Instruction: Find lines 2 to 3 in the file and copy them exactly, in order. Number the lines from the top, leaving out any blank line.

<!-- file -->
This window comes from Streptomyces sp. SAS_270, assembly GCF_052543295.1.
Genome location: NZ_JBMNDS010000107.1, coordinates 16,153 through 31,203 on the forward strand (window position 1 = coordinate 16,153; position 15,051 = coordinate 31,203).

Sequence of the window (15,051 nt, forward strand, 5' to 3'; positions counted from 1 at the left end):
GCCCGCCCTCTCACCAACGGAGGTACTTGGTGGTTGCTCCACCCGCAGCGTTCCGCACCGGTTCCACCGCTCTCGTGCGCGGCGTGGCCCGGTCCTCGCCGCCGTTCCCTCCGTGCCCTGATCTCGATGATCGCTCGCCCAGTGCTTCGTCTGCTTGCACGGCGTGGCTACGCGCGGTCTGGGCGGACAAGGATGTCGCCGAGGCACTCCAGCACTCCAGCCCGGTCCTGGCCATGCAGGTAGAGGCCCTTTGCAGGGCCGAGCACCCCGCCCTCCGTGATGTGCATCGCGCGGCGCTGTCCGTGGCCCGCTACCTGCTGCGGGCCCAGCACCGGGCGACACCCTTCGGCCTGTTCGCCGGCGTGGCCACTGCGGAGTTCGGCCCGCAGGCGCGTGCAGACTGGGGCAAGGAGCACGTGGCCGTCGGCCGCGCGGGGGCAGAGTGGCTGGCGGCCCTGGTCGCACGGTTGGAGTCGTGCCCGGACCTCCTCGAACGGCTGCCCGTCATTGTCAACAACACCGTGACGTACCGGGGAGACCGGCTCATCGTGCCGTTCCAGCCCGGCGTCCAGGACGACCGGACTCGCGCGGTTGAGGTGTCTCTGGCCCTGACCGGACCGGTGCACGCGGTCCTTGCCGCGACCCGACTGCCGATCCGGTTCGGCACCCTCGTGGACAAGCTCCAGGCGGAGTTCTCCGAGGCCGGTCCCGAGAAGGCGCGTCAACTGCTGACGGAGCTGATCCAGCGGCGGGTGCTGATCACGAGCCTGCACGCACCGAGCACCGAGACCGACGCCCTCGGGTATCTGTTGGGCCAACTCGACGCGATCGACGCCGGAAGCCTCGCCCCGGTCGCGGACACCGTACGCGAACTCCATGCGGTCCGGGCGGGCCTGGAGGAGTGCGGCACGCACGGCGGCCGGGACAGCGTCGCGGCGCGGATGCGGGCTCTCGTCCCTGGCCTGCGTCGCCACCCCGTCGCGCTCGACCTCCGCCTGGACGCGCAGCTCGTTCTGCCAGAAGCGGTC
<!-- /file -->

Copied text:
Genome location: NZ_JBMNDS010000107.1, coordinates 16,153 through 31,203 on the forward strand (window position 1 = coordinate 16,153; position 15,051 = coordinate 31,203).

Sequence of the window (15,051 nt, forward strand, 5' to 3'; positions counted from 1 at the left end):